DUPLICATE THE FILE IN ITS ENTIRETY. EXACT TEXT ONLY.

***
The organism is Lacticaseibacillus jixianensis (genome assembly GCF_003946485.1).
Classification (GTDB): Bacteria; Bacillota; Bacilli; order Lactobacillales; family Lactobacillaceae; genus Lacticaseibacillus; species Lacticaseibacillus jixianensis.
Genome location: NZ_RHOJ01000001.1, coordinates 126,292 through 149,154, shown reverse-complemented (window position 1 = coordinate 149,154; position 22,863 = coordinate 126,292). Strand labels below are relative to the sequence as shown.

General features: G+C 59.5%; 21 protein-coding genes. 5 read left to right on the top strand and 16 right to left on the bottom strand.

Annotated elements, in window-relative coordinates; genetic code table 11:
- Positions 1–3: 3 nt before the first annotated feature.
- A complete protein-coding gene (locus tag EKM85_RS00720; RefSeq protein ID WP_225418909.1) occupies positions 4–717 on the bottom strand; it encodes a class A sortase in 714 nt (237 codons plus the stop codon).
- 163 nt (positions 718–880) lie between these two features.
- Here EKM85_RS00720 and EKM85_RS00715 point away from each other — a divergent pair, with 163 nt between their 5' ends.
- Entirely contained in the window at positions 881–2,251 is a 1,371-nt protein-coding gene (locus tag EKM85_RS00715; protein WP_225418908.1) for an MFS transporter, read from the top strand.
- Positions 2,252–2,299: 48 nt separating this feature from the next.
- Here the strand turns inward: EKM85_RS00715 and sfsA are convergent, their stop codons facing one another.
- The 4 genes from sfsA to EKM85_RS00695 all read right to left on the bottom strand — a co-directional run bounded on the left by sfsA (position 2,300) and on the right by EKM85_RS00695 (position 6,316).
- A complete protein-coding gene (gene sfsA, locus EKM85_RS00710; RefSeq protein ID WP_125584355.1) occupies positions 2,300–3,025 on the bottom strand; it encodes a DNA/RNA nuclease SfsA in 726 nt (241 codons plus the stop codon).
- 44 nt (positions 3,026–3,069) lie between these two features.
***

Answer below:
The organism is Lacticaseibacillus jixianensis (genome assembly GCF_003946485.1).
Classification (GTDB): Bacteria; Bacillota; Bacilli; order Lactobacillales; family Lactobacillaceae; genus Lacticaseibacillus; species Lacticaseibacillus jixianensis.
Genome location: NZ_RHOJ01000001.1, coordinates 126,292 through 149,154, shown reverse-complemented (window position 1 = coordinate 149,154; position 22,863 = coordinate 126,292). Strand labels below are relative to the sequence as shown.

General features: G+C 59.5%; 21 protein-coding genes. 5 read left to right on the top strand and 16 right to left on the bottom strand.

Annotated elements, in window-relative coordinates; genetic code table 11:
- Positions 1–3: 3 nt before the first annotated feature.
- A complete protein-coding gene (locus tag EKM85_RS00720; RefSeq protein ID WP_225418909.1) occupies positions 4–717 on the bottom strand; it encodes a class A sortase in 714 nt (237 codons plus the stop codon).
- 163 nt (positions 718–880) lie between these two features.
- Here EKM85_RS00720 and EKM85_RS00715 point away from each other — a divergent pair, with 163 nt between their 5' ends.
- Entirely contained in the window at positions 881–2,251 is a 1,371-nt protein-coding gene (locus tag EKM85_RS00715; protein WP_225418908.1) for an MFS transporter, read from the top strand.
- Positions 2,252–2,299: 48 nt separating this feature from the next.
- Here the strand turns inward: EKM85_RS00715 and sfsA are convergent, their stop codons facing one another.
- The 4 genes from sfsA to EKM85_RS00695 all read right to left on the bottom strand — a co-directional run bounded on the left by sfsA (position 2,300) and on the right by EKM85_RS00695 (position 6,316).
- A complete protein-coding gene (gene sfsA, locus EKM85_RS00710; RefSeq protein ID WP_125584355.1) occupies positions 2,300–3,025 on the bottom strand; it encodes a DNA/RNA nuclease SfsA in 726 nt (241 codons plus the stop codon).
- 44 nt (positions 3,026–3,069) lie between these two features.